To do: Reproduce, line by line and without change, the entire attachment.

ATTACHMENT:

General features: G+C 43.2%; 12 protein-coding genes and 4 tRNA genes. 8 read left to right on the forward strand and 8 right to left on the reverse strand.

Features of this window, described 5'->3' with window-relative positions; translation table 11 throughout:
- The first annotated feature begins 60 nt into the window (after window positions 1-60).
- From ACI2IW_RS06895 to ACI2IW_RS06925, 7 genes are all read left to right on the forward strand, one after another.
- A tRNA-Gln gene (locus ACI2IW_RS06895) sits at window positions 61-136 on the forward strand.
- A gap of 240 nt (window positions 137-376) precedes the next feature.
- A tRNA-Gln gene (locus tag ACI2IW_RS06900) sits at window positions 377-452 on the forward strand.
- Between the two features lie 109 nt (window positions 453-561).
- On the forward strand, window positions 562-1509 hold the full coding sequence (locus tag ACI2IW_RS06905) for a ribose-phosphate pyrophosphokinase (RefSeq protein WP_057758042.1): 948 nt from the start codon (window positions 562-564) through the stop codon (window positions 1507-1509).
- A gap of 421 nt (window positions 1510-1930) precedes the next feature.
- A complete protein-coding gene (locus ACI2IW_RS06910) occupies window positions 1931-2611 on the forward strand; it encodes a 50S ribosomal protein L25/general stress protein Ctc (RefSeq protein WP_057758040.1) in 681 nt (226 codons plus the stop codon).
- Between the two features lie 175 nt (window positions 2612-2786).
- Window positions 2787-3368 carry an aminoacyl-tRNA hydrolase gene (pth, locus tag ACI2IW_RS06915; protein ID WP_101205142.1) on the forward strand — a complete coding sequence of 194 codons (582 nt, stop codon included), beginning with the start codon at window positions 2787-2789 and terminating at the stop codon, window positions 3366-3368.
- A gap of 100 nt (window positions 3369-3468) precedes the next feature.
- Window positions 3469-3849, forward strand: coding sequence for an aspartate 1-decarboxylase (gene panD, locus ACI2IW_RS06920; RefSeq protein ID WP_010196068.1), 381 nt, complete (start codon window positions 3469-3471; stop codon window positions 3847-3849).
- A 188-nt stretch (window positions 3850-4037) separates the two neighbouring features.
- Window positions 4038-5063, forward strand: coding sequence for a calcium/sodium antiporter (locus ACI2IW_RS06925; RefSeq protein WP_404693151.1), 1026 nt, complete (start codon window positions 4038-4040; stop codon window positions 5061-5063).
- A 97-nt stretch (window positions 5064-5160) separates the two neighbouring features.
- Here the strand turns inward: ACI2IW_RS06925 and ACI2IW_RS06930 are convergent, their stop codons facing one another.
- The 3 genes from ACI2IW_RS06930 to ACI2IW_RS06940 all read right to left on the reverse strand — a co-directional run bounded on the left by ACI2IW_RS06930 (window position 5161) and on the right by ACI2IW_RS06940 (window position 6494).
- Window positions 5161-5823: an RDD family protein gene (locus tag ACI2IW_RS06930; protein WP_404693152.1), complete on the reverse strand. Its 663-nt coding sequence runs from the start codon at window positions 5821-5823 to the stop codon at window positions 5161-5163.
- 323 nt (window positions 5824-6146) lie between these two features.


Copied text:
General features: G+C 43.2%; 12 protein-coding genes and 4 tRNA genes. 8 read left to right on the forward strand and 8 right to left on the reverse strand.

Features of this window, described 5'->3' with window-relative positions; translation table 11 throughout:
- The first annotated feature begins 60 nt into the window (after window positions 1-60).
- From ACI2IW_RS06895 to ACI2IW_RS06925, 7 genes are all read left to right on the forward strand, one after another.
- A tRNA-Gln gene (locus ACI2IW_RS06895) sits at window positions 61-136 on the forward strand.
- A gap of 240 nt (window positions 137-376) precedes the next feature.
- A tRNA-Gln gene (locus tag ACI2IW_RS06900) sits at window positions 377-452 on the forward strand.
- Between the two features lie 109 nt (window positions 453-561).
- On the forward strand, window positions 562-1509 hold the full coding sequence (locus tag ACI2IW_RS06905) for a ribose-phosphate pyrophosphokinase (RefSeq protein WP_057758042.1): 948 nt from the start codon (window positions 562-564) through the stop codon (window positions 1507-1509).
- A gap of 421 nt (window positions 1510-1930) precedes the next feature.
- A complete protein-coding gene (locus ACI2IW_RS06910) occupies window positions 1931-2611 on the forward strand; it encodes a 50S ribosomal protein L25/general stress protein Ctc (RefSeq protein WP_057758040.1) in 681 nt (226 codons plus the stop codon).
- Between the two features lie 175 nt (window positions 2612-2786).
- Window positions 2787-3368 carry an aminoacyl-tRNA hydrolase gene (pth, locus tag ACI2IW_RS06915; protein ID WP_101205142.1) on the forward strand — a complete coding sequence of 194 codons (582 nt, stop codon included), beginning with the start codon at window positions 2787-2789 and terminating at the stop codon, window positions 3366-3368.
- A gap of 100 nt (window positions 3369-3468) precedes the next feature.
- Window positions 3469-3849, forward strand: coding sequence for an aspartate 1-decarboxylase (gene panD, locus ACI2IW_RS06920; RefSeq protein ID WP_010196068.1), 381 nt, complete (start codon window positions 3469-3471; stop codon window positions 3847-3849).
- A 188-nt stretch (window positions 3850-4037) separates the two neighbouring features.
- Window positions 4038-5063, forward strand: coding sequence for a calcium/sodium antiporter (locus ACI2IW_RS06925; RefSeq protein WP_404693151.1), 1026 nt, complete (start codon window positions 4038-4040; stop codon window positions 5061-5063).
- A 97-nt stretch (window positions 5064-5160) separates the two neighbouring features.
- Here the strand turns inward: ACI2IW_RS06925 and ACI2IW_RS06930 are convergent, their stop codons facing one another.
- The 3 genes from ACI2IW_RS06930 to ACI2IW_RS06940 all read right to left on the reverse strand — a co-directional run bounded on the left by ACI2IW_RS06930 (window position 5161) and on the right by ACI2IW_RS06940 (window position 6494).
- Window positions 5161-5823: an RDD family protein gene (locus tag ACI2IW_RS06930; protein WP_404693152.1), complete on the reverse strand. Its 663-nt coding sequence runs from the start codon at window positions 5821-5823 to the stop codon at window positions 5161-5163.
- 323 nt (window positions 5824-6146) lie between these two features.